Serum gut-permeability markers LPB, LPS, and I-FABP are increased in RA
Mice with arthritis have increased gut permeability and intestinal inflammation
Both bacteria and leukocytes are needed to disrupt gut-barrier integrity
Prevention of gut-barrier dysfunction in arthritis ameliorates joint inflammation
Context and significance
Rheumatoid arthritis is an autoimmune disorder characterized by chronic joint inflammation. Accumulating evidence suggests that changes in the composition of the bacteria residing in the gut could be responsible for joint inflammation. Currently, it is unclear how bacteria or their products instruct cells of the immune system to become harmful and induce arthritis. Researchers at University College London have shown that, in arthritis, there is profound damage to the gut lining, which fails to work properly as a barrier, as well as an accumulation in the gut of white blood cells that cause inflammation. The authors show that, in arthritis, bacteria cross the prohibited border of the intestinal lining and that repairing gut permeability defects with specific drugs inhibits joint inflammation.
Evidence suggests an important role for gut-microbiota dysbiosis in the development of rheumatoid arthritis (RA). The link between changes in gut bacteria and the development of joint inflammation is missing. Here, we address whether there are changes to the gut environment and how they contribute to arthritis pathogenesis.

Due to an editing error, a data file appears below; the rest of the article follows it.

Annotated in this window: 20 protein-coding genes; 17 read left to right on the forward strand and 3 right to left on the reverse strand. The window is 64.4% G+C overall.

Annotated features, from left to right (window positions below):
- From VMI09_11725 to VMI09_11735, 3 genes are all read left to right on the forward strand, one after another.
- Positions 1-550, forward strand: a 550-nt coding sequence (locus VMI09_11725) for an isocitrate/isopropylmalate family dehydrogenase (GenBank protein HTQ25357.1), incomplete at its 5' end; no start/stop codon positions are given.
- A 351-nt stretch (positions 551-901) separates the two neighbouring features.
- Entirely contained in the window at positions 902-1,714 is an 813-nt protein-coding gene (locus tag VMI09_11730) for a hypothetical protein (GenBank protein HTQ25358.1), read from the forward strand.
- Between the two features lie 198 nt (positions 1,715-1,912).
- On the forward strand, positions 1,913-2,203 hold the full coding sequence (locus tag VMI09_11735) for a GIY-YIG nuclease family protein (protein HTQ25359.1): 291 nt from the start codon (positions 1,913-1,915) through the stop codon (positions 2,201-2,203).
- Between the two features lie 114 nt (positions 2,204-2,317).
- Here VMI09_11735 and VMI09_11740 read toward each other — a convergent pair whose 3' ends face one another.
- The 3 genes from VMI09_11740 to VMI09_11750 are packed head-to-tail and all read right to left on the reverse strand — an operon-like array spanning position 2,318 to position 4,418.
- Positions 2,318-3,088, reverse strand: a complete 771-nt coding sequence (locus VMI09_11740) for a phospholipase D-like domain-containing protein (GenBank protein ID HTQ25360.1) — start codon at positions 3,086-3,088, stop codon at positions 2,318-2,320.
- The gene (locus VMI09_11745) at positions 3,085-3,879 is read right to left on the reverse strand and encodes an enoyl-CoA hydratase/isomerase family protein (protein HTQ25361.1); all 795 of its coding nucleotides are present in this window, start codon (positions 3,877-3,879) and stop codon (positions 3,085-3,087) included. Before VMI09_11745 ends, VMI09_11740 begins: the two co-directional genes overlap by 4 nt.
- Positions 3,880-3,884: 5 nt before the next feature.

We analyzed changes in markers of gut permeability, damage, and inflammation in peripheral blood and serum of RA patients. Serum, intestines, and lymphoid organs isolated from K/BxN mice with spontaneous arthritis or from wild-type, genetically modified interleukin (IL)-10R−/− or claudin-8−/− mice with induced arthritis were analyzed by immunofluorescence/histology, ELISA, and flow cytometry.
RA patients display increased levels of serum markers of gut permeability and damage and cellular gut-homing markers, both parameters positively correlating with disease severity. Arthritic mice display increased gut permeability from early stages of disease, as well as bacterial translocation, inflammatory gut damage, increases in interferon γ (IFNγ)+ and decreases in IL-10+ intestinal-infiltrating leukocyte frequency, and reduced intestinal epithelial IL-10R expression. Mechanistically, both arthritogenic bacteria and leukocytes are required to disrupt gut-barrier integrity. We show that exposing intestinal organoids to IFNγ reduces IL-10R expression by epithelial cells and that mice lacking epithelial IL-10R display increased intestinal permeability and exacerbated arthritis. Claudin-8−/− mice with constitutively increased gut permeability also develop worse joint disease. Treatment of mice with AT-1001, a molecule that prevents development of gut permeability, ameliorates arthritis.
We suggest that breakdown of gut-barrier integrity contributes to arthritis development and propose restoration of gut-barrier homeostasis as a new therapeutic approach for RA.